In fact, it’s a hard reality that’s affecting cities, communities, and regions across the country and around the world. That’s why we’re partnering with organizations like Technology Partners to launch The TechLX, an innovative six-month IT leadership development experience, in cities this fall.
Scott Livingston, manager of membership platform production support at HM Health Solutions, explains that it’s about building the abstract qualities that make leaders, not just managers. He credits his participation in a TechLX cohort in Pittsburgh for contributing to his recent promotion. “I’ve learned that what you can do is only as good as the people you surround yourself with and how much you can motivate them,” he says. “It’s about creating opportunities.”
Building the IT Hubs of the Future
The TechLX is launching cohorts this fall in Cleveland, Denver, Kansas City, Raleigh, Philadelphia, Pittsburgh, St. Louis, and Sydney Australia.
Get in touch with us today to learn about available sponsorship opportunities for emerging tech leaders in these communities.
“Technology is the engine. If we don’t have the leadership pipeline, it’s not going to happen.”
That’s O&A’s Dan Roberts, talking with Technology Partners Founder Lisa Nichols recently about what we need to do to prepare our communities, leaders, and entire workforces for an increasingly disruptive world. Lisa caught up with Dan recently for an episode of her Something Extra podcast.
In a wide-ranging conversation about technology and what great leaders are doing to become trusted advisors in their organization, Dan and Lisa discussed how IT can deliver more strategic value, the importance of building a culture of learning agility, and why a “net-giver” mindset makes all the difference.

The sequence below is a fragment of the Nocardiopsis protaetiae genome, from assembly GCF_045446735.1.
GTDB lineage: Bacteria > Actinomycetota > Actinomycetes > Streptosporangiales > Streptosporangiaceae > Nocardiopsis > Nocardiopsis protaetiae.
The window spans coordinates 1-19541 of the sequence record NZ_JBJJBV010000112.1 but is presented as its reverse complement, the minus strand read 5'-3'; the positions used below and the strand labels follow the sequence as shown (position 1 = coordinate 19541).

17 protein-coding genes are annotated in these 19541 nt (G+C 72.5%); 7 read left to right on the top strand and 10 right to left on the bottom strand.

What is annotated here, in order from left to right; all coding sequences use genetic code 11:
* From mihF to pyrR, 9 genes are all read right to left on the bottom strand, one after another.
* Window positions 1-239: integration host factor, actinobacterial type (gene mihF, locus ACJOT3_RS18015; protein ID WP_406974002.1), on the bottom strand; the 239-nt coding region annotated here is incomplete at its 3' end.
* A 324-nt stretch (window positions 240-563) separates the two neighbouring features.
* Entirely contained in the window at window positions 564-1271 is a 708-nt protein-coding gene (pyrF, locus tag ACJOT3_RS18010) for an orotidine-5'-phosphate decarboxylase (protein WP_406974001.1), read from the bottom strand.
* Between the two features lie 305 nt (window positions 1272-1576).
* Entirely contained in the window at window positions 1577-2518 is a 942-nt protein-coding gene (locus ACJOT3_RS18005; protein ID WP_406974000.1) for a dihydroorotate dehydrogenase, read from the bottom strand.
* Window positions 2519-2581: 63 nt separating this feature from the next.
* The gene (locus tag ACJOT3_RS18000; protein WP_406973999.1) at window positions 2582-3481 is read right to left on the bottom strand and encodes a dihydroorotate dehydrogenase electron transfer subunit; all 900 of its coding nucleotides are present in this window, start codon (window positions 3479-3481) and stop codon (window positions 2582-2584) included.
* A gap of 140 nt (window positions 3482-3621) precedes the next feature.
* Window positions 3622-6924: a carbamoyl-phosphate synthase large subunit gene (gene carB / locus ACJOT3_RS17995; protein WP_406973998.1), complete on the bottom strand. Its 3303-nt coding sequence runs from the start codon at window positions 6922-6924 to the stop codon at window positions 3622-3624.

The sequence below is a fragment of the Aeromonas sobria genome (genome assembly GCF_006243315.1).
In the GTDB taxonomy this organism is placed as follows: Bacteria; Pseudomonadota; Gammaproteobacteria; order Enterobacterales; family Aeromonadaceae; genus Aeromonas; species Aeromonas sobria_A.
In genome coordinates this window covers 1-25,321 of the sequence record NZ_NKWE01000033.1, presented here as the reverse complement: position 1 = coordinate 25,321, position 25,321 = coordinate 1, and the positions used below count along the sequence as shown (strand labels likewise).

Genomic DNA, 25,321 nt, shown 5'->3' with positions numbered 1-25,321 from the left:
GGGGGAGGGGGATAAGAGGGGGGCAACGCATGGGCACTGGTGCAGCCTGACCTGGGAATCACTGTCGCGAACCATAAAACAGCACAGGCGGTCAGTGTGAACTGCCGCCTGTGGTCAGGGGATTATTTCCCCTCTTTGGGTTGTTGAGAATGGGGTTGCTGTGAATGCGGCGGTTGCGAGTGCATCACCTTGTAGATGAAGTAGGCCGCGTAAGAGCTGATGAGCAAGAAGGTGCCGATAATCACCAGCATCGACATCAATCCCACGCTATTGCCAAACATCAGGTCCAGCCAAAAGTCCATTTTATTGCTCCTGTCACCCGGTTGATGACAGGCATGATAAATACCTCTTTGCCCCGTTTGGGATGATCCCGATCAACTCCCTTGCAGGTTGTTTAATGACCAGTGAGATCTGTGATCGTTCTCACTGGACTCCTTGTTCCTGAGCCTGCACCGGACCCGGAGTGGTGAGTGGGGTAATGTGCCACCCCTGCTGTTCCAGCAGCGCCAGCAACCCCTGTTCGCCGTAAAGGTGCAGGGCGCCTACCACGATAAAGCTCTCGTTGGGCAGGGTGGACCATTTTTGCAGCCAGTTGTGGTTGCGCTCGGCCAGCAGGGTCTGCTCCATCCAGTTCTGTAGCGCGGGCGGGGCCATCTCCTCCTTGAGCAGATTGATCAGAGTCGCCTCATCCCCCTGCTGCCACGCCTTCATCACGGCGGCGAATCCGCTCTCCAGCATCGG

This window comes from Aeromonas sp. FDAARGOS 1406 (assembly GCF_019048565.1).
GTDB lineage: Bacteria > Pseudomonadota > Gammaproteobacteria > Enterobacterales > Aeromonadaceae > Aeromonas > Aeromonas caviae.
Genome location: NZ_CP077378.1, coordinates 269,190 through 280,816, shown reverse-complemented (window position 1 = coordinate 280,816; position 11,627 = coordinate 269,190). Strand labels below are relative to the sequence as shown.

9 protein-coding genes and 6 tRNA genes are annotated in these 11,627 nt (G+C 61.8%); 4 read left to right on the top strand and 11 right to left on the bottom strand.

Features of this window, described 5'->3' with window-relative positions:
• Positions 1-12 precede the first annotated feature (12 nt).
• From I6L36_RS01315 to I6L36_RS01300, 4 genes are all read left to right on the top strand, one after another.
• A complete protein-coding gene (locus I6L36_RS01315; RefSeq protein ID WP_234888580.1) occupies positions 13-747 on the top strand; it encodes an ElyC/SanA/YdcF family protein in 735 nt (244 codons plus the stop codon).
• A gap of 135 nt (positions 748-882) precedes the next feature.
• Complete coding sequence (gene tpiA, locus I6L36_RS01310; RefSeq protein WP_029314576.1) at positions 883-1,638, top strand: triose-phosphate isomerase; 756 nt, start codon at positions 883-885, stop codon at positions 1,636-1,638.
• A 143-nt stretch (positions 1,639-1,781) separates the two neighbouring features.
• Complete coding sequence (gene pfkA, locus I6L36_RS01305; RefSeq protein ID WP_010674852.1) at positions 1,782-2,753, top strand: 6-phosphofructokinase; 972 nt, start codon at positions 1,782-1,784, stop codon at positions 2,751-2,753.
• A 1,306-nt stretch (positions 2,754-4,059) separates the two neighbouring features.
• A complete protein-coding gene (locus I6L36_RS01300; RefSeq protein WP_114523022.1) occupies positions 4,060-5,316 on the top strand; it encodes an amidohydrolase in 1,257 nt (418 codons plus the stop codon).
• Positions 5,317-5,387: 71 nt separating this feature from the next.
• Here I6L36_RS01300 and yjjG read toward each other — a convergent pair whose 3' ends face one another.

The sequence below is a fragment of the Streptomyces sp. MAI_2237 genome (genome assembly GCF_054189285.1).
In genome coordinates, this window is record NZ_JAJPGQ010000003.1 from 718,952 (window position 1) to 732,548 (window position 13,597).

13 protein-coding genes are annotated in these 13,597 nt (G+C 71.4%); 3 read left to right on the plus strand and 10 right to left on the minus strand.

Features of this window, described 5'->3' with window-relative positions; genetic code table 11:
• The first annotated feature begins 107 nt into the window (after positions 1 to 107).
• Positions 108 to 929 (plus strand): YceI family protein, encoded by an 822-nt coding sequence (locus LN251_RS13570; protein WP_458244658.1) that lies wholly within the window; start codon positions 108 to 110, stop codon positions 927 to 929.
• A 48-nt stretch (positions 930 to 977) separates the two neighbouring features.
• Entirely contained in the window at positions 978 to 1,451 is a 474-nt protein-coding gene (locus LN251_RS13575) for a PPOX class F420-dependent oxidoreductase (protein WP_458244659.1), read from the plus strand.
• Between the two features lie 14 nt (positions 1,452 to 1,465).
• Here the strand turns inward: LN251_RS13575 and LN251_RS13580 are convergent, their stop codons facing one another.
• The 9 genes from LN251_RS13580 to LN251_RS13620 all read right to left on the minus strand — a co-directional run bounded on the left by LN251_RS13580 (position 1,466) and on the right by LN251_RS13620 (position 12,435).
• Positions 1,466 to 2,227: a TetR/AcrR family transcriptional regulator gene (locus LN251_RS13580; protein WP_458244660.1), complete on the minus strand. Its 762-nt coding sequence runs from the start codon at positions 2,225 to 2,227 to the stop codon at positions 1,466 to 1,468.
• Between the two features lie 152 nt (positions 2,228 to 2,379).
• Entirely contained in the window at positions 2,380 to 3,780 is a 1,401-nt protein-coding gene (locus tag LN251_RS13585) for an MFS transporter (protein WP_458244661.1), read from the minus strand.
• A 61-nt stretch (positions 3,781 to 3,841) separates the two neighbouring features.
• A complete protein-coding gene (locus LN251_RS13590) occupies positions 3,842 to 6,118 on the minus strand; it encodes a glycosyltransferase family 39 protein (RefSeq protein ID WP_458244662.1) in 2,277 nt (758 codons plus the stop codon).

Listen to full episode here.
Find out more about the innovative Leadership Development Program mentioned in the podcast, and get in touch if you’d like more information about how to bring it to your community.
From talent magnet to business partner to official face of IT, today’s CIOs need to be communicating more than ever before. Great leaders rise to the occasion, armed with a learning mindset and the support of their IT communications partners.
That’s one of the big takeaways from the interviews O&A’s CEO Dan Roberts conducted with more than a dozen IT communications professionals at forward-thinking companies like Asurion, Boeing, and Dignity Health.
In part two of the two-part article for his CIO Whisperers column, Dan shares more lessons from these leaders and reveals how Claus Jensen, CTO of CVS Health, communicates his vision with authenticity and clarity.
Having studied CIO-led transformations over the past three decades, we’ve found that there’s a key differentiator that sets the best apart from all the rest: a strong Communications partner.
Along with the complexities and challenges of IT transformation, the overall business environment is escalating the need for future-focused Communications leadership that understands the strategic IT agenda.
There are a number of reasons why a strong IT Communications partner is particularly important today, including:
O&A’s CEO Dan Roberts recently interviewed IT Communications leaders at a number of successful companies to get an insider view of the role, from both a strategic and day-to-day level. Read part one of the takeaways in his CIO Whisperers column on how CIOs communicate success—and elevate their game.
Customer-centricity has become a hot buzzword across industries today, both in B2C and B2B companies. And there’s a good reason for that. Customer-obsessed organizations are winning.
But when we start to apply the concepts of customer-centricity and service excellence to IT organizations, we often find that CIOs and IT leaders don’t really understand what the terms mean in practice. So before we talk about what good service looks like for IT, we need to understand what good service doesn’t look like.
First, service is not subservience. It’s not about becoming submissive order-takers who deliver anything the client desires. IT cannot be all things to all people. You end up serving whoever screams the loudest — and satisfying no one.
But even though IT can’t do everything the client asks for, it can convey a willingness to serve, and it does this by addressing the client’s needs with respect and concern. If you’ve succeeded, the client walks away from the transaction interaction thinking, ‘‘I really like working with these people.’’